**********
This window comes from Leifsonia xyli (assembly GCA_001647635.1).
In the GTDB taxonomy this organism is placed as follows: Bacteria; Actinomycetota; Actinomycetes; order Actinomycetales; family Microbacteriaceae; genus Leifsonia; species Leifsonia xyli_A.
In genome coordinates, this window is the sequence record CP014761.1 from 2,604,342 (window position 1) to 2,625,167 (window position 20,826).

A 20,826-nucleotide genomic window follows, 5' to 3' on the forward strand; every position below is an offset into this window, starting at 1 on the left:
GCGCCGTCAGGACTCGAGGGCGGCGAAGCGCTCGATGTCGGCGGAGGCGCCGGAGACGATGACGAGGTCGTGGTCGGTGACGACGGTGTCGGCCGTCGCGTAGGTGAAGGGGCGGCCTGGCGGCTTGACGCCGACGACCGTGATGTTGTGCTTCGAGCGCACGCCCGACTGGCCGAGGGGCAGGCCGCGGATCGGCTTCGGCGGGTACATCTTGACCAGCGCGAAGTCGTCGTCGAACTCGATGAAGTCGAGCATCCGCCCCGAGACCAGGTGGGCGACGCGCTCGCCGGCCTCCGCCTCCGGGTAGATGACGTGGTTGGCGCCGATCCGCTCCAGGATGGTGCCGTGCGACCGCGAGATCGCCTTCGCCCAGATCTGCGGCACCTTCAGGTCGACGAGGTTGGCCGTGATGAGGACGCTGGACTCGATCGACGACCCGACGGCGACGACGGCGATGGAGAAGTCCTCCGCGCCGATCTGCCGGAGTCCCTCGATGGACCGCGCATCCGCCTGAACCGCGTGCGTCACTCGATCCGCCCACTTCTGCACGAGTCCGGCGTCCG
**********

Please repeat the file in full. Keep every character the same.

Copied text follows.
This window comes from Leifsonia xyli (assembly GCA_001647635.1).
In the GTDB taxonomy this organism is placed as follows: Bacteria; Actinomycetota; Actinomycetes; order Actinomycetales; family Microbacteriaceae; genus Leifsonia; species Leifsonia xyli_A.
In genome coordinates, this window is the sequence record CP014761.1 from 2,604,342 (window position 1) to 2,625,167 (window position 20,826).

A 20,826-nucleotide genomic window follows, 5' to 3' on the forward strand; every position below is an offset into this window, starting at 1 on the left:
GCGCCGTCAGGACTCGAGGGCGGCGAAGCGCTCGATGTCGGCGGAGGCGCCGGAGACGATGACGAGGTCGTGGTCGGTGACGACGGTGTCGGCCGTCGCGTAGGTGAAGGGGCGGCCTGGCGGCTTGACGCCGACGACCGTGATGTTGTGCTTCGAGCGCACGCCCGACTGGCCGAGGGGCAGGCCGCGGATCGGCTTCGGCGGGTACATCTTGACCAGCGCGAAGTCGTCGTCGAACTCGATGAAGTCGAGCATCCGCCCCGAGACCAGGTGGGCGACGCGCTCGCCGGCCTCCGCCTCCGGGTAGATGACGTGGTTGGCGCCGATCCGCTCCAGGATGGTGCCGTGCGACCGCGAGATCGCCTTCGCCCAGATCTGCGGCACCTTCAGGTCGACGAGGTTGGCCGTGATGAGGACGCTGGACTCGATCGACGACCCGACGGCGACGACGGCGATGGAGAAGTCCTCCGCGCCGATCTGCCGGAGTCCCTCGATGGACCGCGCATCCGCCTGAACCGCGTGCGTCACTCGATCCGCCCACTTCTGCACGAGTCCGGCGTCCG